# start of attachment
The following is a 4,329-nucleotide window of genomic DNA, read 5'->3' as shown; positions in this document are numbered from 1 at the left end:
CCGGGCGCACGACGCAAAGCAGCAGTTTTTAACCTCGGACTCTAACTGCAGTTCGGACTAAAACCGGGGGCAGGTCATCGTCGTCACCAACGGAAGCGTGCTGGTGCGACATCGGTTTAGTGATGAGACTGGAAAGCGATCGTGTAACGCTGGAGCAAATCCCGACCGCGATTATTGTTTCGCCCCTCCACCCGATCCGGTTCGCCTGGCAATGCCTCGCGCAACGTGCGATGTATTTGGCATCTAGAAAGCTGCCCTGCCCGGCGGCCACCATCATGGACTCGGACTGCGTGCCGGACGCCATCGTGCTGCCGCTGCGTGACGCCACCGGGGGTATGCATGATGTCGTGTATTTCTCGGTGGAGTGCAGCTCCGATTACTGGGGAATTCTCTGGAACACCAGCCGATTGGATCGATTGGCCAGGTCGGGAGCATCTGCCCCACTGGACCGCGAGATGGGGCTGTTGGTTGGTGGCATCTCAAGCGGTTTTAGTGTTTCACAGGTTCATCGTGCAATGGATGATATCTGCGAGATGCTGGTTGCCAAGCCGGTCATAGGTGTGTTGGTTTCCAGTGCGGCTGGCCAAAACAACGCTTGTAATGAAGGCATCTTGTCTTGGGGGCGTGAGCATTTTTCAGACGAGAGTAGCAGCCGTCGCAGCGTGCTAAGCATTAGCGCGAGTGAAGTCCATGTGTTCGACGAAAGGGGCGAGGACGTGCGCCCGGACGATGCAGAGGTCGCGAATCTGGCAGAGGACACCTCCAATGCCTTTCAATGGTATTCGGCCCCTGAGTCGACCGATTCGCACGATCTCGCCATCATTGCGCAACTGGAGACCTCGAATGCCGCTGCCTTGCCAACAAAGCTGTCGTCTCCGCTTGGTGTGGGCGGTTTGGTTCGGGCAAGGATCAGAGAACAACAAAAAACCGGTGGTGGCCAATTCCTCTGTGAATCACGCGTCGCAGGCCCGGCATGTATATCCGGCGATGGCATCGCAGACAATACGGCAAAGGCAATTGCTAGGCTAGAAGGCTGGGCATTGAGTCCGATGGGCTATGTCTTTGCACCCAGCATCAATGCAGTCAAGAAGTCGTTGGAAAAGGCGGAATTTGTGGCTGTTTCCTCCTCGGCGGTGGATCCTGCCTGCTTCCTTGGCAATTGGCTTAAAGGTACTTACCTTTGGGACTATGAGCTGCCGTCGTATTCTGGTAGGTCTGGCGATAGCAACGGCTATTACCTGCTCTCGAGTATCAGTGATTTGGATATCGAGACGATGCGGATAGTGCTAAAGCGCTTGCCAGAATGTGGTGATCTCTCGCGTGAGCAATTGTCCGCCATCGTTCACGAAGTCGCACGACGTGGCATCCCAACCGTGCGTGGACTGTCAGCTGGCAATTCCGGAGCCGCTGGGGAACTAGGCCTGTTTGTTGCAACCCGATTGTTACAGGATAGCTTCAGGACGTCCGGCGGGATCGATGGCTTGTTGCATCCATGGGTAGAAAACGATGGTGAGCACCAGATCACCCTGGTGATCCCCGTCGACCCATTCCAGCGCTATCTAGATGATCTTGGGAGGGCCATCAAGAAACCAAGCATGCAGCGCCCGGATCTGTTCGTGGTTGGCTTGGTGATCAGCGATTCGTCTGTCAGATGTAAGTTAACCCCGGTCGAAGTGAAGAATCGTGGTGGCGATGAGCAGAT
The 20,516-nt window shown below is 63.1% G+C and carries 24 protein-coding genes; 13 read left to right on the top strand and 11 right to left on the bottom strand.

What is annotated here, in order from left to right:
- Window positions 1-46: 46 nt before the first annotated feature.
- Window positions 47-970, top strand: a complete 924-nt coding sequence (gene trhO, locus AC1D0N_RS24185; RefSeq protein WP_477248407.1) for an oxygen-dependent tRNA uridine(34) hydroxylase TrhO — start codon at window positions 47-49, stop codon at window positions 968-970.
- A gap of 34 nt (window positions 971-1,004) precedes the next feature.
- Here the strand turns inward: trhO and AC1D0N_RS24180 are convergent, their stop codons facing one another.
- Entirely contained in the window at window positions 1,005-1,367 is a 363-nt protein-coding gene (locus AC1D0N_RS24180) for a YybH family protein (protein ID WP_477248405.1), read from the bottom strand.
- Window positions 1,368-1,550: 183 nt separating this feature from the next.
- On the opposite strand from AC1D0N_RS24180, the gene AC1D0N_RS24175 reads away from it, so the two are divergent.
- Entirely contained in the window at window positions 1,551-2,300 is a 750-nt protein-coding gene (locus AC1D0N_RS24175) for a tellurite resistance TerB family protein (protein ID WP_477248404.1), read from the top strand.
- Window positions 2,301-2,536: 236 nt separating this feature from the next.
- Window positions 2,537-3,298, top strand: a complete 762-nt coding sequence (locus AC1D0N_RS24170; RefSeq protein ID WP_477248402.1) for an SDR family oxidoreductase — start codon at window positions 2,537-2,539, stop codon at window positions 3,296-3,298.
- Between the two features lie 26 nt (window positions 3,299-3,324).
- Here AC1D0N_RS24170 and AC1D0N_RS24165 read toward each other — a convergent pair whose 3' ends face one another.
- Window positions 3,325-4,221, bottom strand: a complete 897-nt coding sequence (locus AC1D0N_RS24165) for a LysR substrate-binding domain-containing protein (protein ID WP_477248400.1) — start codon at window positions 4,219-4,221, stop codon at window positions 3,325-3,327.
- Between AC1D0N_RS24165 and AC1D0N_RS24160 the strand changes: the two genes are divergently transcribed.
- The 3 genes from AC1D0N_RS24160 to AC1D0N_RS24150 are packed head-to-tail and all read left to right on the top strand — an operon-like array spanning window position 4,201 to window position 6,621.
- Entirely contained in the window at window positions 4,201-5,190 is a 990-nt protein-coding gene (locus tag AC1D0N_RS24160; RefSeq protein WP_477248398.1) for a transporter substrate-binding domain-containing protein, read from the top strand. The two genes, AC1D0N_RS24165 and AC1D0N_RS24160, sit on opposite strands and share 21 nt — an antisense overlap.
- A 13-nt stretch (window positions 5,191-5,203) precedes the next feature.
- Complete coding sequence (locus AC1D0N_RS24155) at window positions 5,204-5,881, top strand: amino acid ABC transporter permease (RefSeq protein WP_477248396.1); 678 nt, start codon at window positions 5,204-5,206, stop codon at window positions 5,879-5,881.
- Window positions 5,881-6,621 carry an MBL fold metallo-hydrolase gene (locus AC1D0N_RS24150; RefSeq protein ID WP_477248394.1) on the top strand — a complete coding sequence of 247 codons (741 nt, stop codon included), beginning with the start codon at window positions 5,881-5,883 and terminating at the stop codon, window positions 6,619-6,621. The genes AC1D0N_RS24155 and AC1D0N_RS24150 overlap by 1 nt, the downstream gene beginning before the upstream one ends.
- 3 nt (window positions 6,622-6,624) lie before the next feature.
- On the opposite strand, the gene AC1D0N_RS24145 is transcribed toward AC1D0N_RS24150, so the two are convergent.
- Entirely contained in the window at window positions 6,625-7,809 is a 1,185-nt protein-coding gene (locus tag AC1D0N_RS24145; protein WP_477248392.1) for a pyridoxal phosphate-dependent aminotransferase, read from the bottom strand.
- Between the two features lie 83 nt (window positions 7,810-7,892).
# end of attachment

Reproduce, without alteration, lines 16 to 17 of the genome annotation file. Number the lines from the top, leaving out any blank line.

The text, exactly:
- Here AC1D0N_RS24170 and AC1D0N_RS24165 read toward each other — a convergent pair whose 3' ends face one another.
- Window positions 3,325-4,221, bottom strand: a complete 897-nt coding sequence (locus AC1D0N_RS24165) for a LysR substrate-binding domain-containing protein (protein ID WP_477248400.1) — start codon at window positions 4,219-4,221, stop codon at window positions 3,325-3,327.